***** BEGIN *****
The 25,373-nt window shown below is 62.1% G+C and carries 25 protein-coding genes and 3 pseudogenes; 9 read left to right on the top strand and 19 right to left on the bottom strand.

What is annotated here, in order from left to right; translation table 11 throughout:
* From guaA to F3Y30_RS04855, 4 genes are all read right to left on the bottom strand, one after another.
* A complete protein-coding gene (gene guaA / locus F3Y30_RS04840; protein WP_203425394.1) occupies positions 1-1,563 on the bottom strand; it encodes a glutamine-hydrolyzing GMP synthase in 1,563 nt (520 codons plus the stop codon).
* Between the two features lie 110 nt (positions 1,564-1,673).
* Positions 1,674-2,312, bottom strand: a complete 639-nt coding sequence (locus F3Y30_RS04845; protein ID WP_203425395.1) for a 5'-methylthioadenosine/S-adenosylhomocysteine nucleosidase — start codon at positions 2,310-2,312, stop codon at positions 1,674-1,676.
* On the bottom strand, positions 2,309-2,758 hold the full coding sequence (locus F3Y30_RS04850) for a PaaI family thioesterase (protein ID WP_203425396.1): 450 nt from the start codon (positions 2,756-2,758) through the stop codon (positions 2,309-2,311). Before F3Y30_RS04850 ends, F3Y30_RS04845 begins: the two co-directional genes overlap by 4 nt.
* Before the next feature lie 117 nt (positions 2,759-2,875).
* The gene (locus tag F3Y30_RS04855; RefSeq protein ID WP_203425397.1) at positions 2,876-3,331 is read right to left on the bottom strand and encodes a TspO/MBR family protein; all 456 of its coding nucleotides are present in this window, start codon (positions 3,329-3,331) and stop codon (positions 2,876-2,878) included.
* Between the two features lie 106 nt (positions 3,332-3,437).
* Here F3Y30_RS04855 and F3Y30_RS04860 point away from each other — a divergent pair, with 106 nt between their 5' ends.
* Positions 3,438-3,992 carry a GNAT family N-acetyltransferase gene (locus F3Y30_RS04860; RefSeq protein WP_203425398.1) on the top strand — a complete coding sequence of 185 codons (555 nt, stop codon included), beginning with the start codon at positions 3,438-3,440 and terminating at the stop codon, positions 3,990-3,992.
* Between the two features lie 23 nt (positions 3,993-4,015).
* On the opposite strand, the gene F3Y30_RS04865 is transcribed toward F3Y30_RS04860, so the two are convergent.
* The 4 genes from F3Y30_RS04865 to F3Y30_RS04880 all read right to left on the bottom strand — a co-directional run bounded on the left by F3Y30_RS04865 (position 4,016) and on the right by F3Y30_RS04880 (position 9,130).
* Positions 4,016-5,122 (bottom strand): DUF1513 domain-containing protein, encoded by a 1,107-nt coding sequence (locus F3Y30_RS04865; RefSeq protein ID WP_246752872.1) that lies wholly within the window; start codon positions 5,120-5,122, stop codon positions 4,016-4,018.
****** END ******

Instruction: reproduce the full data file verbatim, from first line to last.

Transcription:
The 25,373-nt window shown below is 62.1% G+C and carries 25 protein-coding genes and 3 pseudogenes; 9 read left to right on the top strand and 19 right to left on the bottom strand.

What is annotated here, in order from left to right; translation table 11 throughout:
* From guaA to F3Y30_RS04855, 4 genes are all read right to left on the bottom strand, one after another.
* A complete protein-coding gene (gene guaA / locus F3Y30_RS04840; protein WP_203425394.1) occupies positions 1-1,563 on the bottom strand; it encodes a glutamine-hydrolyzing GMP synthase in 1,563 nt (520 codons plus the stop codon).
* Between the two features lie 110 nt (positions 1,564-1,673).
* Positions 1,674-2,312, bottom strand: a complete 639-nt coding sequence (locus F3Y30_RS04845; protein ID WP_203425395.1) for a 5'-methylthioadenosine/S-adenosylhomocysteine nucleosidase — start codon at positions 2,310-2,312, stop codon at positions 1,674-1,676.
* On the bottom strand, positions 2,309-2,758 hold the full coding sequence (locus F3Y30_RS04850) for a PaaI family thioesterase (protein ID WP_203425396.1): 450 nt from the start codon (positions 2,756-2,758) through the stop codon (positions 2,309-2,311). Before F3Y30_RS04850 ends, F3Y30_RS04845 begins: the two co-directional genes overlap by 4 nt.
* Before the next feature lie 117 nt (positions 2,759-2,875).
* The gene (locus tag F3Y30_RS04855; RefSeq protein ID WP_203425397.1) at positions 2,876-3,331 is read right to left on the bottom strand and encodes a TspO/MBR family protein; all 456 of its coding nucleotides are present in this window, start codon (positions 3,329-3,331) and stop codon (positions 2,876-2,878) included.
* Between the two features lie 106 nt (positions 3,332-3,437).
* Here F3Y30_RS04855 and F3Y30_RS04860 point away from each other — a divergent pair, with 106 nt between their 5' ends.
* Positions 3,438-3,992 carry a GNAT family N-acetyltransferase gene (locus F3Y30_RS04860; RefSeq protein WP_203425398.1) on the top strand — a complete coding sequence of 185 codons (555 nt, stop codon included), beginning with the start codon at positions 3,438-3,440 and terminating at the stop codon, positions 3,990-3,992.
* Between the two features lie 23 nt (positions 3,993-4,015).
* On the opposite strand, the gene F3Y30_RS04865 is transcribed toward F3Y30_RS04860, so the two are convergent.
* The 4 genes from F3Y30_RS04865 to F3Y30_RS04880 all read right to left on the bottom strand — a co-directional run bounded on the left by F3Y30_RS04865 (position 4,016) and on the right by F3Y30_RS04880 (position 9,130).
* Positions 4,016-5,122 (bottom strand): DUF1513 domain-containing protein, encoded by a 1,107-nt coding sequence (locus F3Y30_RS04865; RefSeq protein ID WP_246752872.1) that lies wholly within the window; start codon positions 5,120-5,122, stop codon positions 4,016-4,018.